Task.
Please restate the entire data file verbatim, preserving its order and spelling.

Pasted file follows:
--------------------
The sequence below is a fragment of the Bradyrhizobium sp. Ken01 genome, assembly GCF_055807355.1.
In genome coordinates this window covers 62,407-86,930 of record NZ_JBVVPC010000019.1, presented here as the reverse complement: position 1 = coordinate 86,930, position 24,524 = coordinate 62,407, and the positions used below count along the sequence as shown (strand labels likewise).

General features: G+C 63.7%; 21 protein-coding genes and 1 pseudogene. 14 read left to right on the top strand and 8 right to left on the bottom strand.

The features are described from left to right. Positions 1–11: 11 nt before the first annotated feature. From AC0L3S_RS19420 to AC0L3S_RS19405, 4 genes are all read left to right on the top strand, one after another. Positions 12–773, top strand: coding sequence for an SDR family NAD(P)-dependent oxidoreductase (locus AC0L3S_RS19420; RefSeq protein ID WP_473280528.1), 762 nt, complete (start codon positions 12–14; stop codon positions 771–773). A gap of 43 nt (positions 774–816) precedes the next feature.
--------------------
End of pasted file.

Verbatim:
The sequence below is a fragment of the Bradyrhizobium sp. Ken01 genome, assembly GCF_055807355.1.
In genome coordinates this window covers 62,407-86,930 of record NZ_JBVVPC010000019.1, presented here as the reverse complement: position 1 = coordinate 86,930, position 24,524 = coordinate 62,407, and the positions used below count along the sequence as shown (strand labels likewise).

General features: G+C 63.7%; 21 protein-coding genes and 1 pseudogene. 14 read left to right on the top strand and 8 right to left on the bottom strand.

The features are described from left to right. Positions 1–11: 11 nt before the first annotated feature. From AC0L3S_RS19420 to AC0L3S_RS19405, 4 genes are all read left to right on the top strand, one after another. Positions 12–773, top strand: coding sequence for an SDR family NAD(P)-dependent oxidoreductase (locus AC0L3S_RS19420; RefSeq protein ID WP_473280528.1), 762 nt, complete (start codon positions 12–14; stop codon positions 771–773). A gap of 43 nt (positions 774–816) precedes the next feature.